Justin Hopper is a writer, performance artist and poet who hears the landscape and walks through its sonorous qualities. He has been creating art work that invites us to stop and listen, experimenting with found sounds, found poems, but also writing and making soundtracks. Here is a recent release by the psychogeographer, a modern day hodologist adrift in the landscape. In this work he creates an ambience for otherwise forgotten orinthological poems, written around the eardea (rather than idea/eyedea) of the Suffolk Coast. It should hardly come as a surprise that Hopper reviews the music of the neo-punk group, And Also the Trees, for which I have already written a previous post.
Prosody, phonolexicality and onomatopea but also regional idom, colloquialisms and theloosing battle of thick descriptiors up against standard oxford english also give pause to Robert MacFarlane. Regular Guardian contributor, the author of Landmarks, invites the reader on a voyage through local oral traditions and old dictionaries. We hear and learn about the sensual and image rich language used in certain regions of the UK to refer to specific natural or nature based phenomena, processes or living and nonliving things. The long labour of the land and the sea had given rise to poetic words with uncanny meanings, not out of a need to “artislise” the world being looked at, as some might suggest, but because there might be a need to precision, to distinguishing between things witnessed underfoot and in-hand.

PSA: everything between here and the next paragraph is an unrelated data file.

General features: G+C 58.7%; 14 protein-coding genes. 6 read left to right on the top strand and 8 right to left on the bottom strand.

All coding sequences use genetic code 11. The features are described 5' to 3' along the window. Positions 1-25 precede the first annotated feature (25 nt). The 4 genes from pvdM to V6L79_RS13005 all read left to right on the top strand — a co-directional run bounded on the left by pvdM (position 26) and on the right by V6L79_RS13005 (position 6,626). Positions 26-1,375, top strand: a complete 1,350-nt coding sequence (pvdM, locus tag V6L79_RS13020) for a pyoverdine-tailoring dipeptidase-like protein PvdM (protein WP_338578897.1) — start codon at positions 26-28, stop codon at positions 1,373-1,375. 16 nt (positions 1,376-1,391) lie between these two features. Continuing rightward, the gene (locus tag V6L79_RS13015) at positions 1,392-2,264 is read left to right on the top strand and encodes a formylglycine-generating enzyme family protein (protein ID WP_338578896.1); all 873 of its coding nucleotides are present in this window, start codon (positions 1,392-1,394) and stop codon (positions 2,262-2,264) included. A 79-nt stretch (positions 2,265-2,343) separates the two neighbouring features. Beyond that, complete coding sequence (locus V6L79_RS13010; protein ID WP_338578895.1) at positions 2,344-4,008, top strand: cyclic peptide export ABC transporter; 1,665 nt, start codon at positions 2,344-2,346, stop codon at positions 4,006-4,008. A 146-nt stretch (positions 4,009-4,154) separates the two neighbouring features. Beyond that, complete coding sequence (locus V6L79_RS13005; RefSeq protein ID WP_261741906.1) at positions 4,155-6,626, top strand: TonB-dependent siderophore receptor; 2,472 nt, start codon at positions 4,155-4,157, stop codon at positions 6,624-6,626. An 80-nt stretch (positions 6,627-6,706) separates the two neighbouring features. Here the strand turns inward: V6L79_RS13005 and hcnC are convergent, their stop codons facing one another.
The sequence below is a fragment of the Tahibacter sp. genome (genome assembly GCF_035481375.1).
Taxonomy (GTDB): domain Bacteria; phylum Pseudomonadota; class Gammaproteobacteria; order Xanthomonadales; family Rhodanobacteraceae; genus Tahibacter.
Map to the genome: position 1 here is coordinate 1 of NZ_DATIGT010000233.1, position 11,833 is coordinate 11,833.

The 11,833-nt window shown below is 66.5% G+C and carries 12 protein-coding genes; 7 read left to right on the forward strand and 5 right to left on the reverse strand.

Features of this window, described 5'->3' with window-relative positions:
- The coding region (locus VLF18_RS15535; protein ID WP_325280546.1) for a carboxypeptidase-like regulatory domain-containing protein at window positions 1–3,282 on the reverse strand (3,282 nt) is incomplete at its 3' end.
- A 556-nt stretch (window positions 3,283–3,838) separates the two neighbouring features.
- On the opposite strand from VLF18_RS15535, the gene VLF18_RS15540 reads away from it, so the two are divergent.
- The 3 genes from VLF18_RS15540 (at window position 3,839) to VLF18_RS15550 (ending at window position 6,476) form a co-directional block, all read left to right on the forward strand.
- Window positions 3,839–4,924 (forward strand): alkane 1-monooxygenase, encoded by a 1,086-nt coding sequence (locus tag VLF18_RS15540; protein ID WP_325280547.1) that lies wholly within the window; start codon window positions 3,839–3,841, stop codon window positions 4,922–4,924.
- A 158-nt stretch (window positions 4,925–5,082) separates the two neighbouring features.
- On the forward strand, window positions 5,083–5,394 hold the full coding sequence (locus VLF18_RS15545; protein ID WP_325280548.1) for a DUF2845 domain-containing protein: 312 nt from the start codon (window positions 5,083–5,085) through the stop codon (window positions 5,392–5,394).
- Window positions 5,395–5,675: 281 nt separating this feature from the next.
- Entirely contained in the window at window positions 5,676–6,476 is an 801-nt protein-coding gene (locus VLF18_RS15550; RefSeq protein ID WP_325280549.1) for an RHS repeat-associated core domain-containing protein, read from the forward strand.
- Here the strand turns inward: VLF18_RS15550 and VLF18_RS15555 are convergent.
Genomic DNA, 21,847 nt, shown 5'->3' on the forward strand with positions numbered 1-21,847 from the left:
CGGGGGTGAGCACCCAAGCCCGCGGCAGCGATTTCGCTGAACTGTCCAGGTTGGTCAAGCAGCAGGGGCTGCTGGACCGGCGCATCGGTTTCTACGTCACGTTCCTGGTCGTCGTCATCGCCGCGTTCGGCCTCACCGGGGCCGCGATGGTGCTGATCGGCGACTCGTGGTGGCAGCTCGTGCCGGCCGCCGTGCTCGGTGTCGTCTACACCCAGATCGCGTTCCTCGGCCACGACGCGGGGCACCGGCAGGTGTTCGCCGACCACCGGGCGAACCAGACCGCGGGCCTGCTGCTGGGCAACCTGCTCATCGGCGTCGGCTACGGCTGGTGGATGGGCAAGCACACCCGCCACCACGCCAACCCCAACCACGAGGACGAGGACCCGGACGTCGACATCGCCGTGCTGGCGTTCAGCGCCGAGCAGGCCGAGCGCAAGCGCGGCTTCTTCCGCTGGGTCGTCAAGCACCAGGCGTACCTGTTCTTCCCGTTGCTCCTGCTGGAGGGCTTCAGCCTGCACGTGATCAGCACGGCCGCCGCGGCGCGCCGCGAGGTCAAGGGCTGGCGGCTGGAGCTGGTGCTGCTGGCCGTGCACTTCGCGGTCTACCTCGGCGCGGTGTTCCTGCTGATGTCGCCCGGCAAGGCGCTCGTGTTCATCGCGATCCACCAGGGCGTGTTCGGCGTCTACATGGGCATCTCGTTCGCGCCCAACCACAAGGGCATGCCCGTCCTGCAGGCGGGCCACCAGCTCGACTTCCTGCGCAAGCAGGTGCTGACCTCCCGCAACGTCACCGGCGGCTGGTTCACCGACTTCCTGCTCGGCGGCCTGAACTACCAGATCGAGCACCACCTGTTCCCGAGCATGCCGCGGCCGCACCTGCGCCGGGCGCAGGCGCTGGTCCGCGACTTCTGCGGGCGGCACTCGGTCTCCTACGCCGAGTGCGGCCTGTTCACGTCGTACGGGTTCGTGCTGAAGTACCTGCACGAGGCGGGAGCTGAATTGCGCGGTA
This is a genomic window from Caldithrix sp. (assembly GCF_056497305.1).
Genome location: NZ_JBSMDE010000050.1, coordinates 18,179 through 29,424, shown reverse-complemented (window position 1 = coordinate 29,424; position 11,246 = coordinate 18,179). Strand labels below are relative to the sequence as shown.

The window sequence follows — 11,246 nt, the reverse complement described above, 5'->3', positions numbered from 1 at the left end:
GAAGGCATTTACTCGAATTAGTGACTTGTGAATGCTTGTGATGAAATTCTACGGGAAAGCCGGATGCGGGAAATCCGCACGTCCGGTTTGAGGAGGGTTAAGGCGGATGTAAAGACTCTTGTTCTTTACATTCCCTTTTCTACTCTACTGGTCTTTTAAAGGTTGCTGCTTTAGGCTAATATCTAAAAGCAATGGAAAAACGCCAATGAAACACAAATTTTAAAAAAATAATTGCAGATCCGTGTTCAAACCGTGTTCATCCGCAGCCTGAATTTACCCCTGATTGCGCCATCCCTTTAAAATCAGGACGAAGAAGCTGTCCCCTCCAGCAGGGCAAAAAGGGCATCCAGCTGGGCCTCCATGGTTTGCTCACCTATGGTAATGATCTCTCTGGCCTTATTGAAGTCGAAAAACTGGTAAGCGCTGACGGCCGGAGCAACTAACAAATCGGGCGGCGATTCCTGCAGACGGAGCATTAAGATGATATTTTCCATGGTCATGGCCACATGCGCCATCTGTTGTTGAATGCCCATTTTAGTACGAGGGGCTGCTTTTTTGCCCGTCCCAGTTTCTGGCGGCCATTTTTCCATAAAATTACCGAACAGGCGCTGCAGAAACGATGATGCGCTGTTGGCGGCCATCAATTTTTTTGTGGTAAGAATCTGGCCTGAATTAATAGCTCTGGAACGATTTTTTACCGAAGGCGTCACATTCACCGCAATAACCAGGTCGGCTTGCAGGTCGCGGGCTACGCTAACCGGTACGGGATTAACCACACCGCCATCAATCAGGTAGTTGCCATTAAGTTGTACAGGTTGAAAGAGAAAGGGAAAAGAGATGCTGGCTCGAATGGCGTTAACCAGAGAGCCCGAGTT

The two writers, Hopper and Macfralane have different intentions. The latter fighting against the slow impoverishment of nature terms. The former keen on experimenting in near ethnographic fashion our contemporary place in the landscape. However, in their very different approaches, they share a love of land and how we escape through it into possible alternate worlds.